I'm looking at the internet, under a search for high school level CFD.

The responses are basically saying that it's a graduate-level college thing.

If there's a reasonably-local university which teaches it, the Dean's office might share a phone contact with the grad student's advisor in the engineering college, who could turn you onto a way to navigate your data cloud into the CFD software, and the software itself, that would accept what your using.

Some CFD requires something like a separate Kappa-Epsilon turbulence model to introduce the Reynolds number turbulent boundary layer condition of viscous flow.

It doesn't have to be the full Navier-Stokes equation, but it's extremely high level calculus going on inside.

The CAD-CAM, Auto-Cad software creates the wire-frame of terrific resolution which generates the grid surfaces as solutions of the equations for the mesh of cells ( the Boeing 747 required 8,388,608 of them ) for all the time steps the algorithm will run each x,y, and z address through to resolve the features of the flow.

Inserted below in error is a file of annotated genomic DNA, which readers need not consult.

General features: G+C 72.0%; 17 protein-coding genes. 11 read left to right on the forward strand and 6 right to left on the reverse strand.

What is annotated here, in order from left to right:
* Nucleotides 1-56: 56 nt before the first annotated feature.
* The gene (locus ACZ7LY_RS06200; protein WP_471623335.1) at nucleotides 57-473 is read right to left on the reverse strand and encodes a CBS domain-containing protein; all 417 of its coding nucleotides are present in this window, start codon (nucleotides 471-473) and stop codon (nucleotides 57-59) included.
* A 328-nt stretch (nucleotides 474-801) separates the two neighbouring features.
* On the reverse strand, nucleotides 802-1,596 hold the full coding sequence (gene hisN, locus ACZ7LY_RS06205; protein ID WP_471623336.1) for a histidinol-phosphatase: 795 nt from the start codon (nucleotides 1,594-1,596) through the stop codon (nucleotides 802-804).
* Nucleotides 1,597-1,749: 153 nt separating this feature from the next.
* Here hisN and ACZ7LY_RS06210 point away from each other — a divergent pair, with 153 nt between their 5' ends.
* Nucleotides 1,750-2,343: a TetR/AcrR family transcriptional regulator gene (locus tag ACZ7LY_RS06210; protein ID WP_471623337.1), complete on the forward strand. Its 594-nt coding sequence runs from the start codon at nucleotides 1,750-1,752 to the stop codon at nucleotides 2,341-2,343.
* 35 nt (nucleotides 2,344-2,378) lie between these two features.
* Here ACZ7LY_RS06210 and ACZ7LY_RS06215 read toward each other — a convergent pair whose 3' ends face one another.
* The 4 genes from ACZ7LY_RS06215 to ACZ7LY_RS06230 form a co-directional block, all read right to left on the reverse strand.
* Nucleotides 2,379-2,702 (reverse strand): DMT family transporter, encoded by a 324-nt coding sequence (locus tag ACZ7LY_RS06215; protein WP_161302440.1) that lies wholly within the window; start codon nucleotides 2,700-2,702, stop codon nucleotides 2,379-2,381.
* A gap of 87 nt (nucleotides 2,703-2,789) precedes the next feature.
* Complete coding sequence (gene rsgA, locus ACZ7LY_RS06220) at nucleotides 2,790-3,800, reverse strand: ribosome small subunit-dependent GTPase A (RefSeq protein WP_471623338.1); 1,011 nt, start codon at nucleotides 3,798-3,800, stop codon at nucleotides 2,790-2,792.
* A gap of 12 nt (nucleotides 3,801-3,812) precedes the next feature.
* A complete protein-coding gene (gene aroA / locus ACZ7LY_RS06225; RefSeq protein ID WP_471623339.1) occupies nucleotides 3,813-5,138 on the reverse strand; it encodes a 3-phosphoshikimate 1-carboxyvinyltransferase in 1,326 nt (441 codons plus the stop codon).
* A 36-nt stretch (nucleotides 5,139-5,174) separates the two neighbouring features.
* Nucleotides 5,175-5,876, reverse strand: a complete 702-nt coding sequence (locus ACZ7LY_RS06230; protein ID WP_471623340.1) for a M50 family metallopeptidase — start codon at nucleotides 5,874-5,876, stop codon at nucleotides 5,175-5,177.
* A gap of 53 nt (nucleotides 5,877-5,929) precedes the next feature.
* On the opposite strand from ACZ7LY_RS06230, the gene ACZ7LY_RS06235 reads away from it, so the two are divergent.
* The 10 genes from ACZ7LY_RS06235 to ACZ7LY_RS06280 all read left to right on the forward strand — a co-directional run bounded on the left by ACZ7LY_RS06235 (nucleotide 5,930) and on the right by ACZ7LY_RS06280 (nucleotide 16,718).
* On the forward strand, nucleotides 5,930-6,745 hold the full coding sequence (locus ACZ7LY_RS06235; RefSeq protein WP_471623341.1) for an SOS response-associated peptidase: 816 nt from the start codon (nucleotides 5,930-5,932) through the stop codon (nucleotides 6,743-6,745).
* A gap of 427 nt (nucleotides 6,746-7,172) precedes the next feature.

One wing investigated at Princeton University had 294,012 cells, simultaneously solving coupled nonlinear equations for 1,474,560 unknowns.

Whatever you end up with, it must be able to solve for adverse pressure gradient viscous separated flows, which, can, by conformal mapping, invert the data to solve for attached flow, basically 'tuning' the shape to that of desired pressure distribution. It's an automatic redesign function, if something were to rear its ugly head.

The 'power' of the CFD would only be constrained by computing capacity.

Multi-core, mini-supercomputers may be a lot more plentiful than we know.

Fun project! Always!